To achieve this goal, hospitals must design and implement a comprehensive, parent, and family education program. But some hospitals don’t have the resources—staff, time, nor money—to focus on building this type of program. Such hospitals, along with those looking to enhance an existing program, can benefit by partnering with industry experts to help develop and maintain educational resources for parents and families of children in critical care units. When looking for a partner, hospitals should choose ones with the following capabilities.

  • Provide an online portal for easy access. Providing parents and families with paper-based educational materials is good, but the paper is easily misplaced or lost. Having the information available online helps ensure it is accessible when and where it’s needed from any internet-enabled mobile device. The portal should be available to parents and families from the moment of their child’s admission.
  • Offer a comprehensive document library. It is not uncommon for parents to “google” their child’s condition or care procedures, but the information they find may or may not be appropriate for the child’s specific situation. Having a single easy-to-navigate library of all pertinent information increases compliance and helps improve satisfaction as parents aren’t left to go searching for the information they need on their own.
  • Provide customizable educational materials. Canned educational materials can be sufficient in some cases. But for parents with children in the NICU or PICU, it is essential they have access to information customized for the child’s condition or procedure. This can reduce confusion, increase comprehension, and improve compliance and care experience.
  • Offer educational videos. Written information with heavy detail can be overwhelming for parents. Educational videos can improve clarity and retention.[1] This can be especially effective for parents and extended family caregivers.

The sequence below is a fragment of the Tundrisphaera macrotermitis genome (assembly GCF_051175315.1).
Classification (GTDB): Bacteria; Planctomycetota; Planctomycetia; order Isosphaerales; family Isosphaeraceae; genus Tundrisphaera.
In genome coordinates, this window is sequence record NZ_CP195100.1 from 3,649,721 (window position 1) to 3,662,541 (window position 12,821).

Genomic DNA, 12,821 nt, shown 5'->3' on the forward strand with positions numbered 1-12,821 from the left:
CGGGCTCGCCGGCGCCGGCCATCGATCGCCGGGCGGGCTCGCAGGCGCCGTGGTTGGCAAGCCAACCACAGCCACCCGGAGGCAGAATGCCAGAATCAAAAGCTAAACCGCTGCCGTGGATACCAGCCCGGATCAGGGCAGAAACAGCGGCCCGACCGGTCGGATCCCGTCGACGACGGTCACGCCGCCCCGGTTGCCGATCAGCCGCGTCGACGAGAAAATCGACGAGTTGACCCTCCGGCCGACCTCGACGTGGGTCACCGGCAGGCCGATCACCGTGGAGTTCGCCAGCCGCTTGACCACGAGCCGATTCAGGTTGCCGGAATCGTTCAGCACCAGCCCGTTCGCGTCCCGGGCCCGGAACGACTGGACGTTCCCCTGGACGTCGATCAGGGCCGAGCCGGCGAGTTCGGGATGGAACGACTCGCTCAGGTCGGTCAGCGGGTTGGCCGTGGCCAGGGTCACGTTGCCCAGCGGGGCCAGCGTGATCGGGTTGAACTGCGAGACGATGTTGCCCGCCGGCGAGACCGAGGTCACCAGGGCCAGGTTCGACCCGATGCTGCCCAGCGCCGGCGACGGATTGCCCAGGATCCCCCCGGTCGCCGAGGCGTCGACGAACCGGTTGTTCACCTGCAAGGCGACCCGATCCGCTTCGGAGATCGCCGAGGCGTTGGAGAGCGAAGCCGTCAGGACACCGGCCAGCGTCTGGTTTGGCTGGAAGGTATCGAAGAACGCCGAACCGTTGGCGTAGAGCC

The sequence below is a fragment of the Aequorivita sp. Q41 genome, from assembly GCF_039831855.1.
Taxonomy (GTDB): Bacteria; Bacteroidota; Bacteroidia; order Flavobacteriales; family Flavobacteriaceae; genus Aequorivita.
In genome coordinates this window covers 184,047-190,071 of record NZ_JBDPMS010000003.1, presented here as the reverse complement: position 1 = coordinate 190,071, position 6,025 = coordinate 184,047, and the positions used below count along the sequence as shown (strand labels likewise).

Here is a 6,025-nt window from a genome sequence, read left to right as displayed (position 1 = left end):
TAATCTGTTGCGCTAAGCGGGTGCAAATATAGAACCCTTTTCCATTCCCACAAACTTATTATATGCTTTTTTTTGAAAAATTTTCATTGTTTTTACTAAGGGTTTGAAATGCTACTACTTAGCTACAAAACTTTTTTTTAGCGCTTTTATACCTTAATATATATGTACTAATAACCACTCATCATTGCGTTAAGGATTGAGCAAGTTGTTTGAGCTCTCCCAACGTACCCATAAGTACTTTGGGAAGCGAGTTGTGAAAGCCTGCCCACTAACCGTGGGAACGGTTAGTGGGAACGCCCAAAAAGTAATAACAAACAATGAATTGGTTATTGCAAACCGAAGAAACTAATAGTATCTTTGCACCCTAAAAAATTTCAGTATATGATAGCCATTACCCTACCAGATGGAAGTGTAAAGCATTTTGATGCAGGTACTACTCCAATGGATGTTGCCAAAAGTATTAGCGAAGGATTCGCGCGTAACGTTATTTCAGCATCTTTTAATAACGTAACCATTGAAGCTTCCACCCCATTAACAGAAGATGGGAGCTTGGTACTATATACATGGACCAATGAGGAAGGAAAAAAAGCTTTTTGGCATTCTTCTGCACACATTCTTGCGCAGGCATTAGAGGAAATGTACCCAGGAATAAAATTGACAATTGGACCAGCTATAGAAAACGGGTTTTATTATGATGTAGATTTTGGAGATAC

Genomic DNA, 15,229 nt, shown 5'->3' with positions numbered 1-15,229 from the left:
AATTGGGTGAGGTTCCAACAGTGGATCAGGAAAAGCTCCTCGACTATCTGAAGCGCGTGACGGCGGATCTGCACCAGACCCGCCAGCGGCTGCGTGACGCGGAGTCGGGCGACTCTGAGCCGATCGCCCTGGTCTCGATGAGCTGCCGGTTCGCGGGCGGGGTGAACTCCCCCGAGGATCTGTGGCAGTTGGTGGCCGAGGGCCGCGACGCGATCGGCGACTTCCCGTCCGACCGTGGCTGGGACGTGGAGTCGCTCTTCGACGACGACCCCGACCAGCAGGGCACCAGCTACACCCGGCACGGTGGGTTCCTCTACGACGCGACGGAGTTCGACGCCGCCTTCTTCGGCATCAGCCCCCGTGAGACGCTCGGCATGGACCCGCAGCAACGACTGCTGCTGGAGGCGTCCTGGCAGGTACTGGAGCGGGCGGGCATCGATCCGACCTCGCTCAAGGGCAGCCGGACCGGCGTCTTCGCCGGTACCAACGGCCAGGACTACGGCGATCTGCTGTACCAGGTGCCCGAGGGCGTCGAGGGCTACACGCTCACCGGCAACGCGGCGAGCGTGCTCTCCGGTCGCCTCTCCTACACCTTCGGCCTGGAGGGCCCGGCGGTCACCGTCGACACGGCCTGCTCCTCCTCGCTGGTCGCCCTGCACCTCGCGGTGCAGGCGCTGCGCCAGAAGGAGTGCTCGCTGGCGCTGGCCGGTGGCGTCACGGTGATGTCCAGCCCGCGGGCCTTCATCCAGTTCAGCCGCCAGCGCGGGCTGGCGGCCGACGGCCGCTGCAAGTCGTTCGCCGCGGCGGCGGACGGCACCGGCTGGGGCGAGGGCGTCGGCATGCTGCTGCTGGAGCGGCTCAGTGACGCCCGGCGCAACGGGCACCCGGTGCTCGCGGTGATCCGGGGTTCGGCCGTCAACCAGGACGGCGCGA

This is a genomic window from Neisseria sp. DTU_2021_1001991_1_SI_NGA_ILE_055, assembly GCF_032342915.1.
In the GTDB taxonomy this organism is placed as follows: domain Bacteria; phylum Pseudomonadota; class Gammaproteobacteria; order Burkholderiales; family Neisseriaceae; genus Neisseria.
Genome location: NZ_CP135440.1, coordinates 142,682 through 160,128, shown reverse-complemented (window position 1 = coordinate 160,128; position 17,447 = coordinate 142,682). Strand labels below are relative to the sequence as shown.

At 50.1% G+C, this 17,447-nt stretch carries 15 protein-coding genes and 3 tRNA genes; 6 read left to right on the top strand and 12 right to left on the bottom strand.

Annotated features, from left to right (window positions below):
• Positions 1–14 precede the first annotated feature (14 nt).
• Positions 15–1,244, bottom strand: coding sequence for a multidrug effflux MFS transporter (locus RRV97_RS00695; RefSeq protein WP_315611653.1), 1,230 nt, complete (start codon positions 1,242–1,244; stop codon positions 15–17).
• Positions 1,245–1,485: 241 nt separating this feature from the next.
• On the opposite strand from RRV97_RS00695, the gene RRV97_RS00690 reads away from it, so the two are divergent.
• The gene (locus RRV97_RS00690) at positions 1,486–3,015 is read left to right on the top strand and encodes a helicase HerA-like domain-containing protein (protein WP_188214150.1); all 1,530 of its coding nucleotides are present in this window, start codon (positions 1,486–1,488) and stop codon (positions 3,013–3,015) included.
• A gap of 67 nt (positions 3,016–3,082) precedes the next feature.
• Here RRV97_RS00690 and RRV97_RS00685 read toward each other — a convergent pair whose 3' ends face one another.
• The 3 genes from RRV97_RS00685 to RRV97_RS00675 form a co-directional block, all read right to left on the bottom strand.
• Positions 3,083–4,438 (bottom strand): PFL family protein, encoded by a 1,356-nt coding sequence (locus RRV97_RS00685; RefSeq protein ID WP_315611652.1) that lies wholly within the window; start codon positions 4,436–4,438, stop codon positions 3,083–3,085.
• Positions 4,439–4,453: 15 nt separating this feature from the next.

• Enable pre-recorded, personalized videos. For more complex procedures, it can be beneficial for the hospital to record instructions with the actual child and parents before discharge. This allows more child-specific instructions, which can reduce anxiety, increase compliance, and improve outcomes.
  • Provide access to all family members. The rehabilitation period for children who have been under critical care can be lengthy. In these cases, it is likely that more than one family member will be helping care for the child at home. And those family members need easy access to all educational materials. They shouldn’t have to rely on others to provide the information they need.
  • Make materials available for the full recovery period. As time passes or caregivers change, it is easy to forget details about the care plan. Rather than guessing, caregivers need to be able to access the information they need for the full length of the recovery period. This helps improve care plan compliance and outcomes.
  • Enable reporting and tracking. Once a child has been discharged from the hospital, it is impossible to know if parents are following care instructions. The best educational solutions provide hospitals with the ability to track how often educational materials have been accessed and by whom. Having this information helps inform outpatient caregivers of potential compliance issues and can assist them in preparing for follow-up calls and appointments.

The Bottom Line

Studies show that when care plan instructions are understood at the time of discharge, patients are 30% less likely to be readmitted or to visit the ER.[2] Partnering with a solutions provider to design a comprehensive education program for parents with children in the NICU or PICU can significantly impact quality outcomes and the care experience, both of which drive revenue, improve a hospital’s reputation in the community, and generate a healthier bottom line.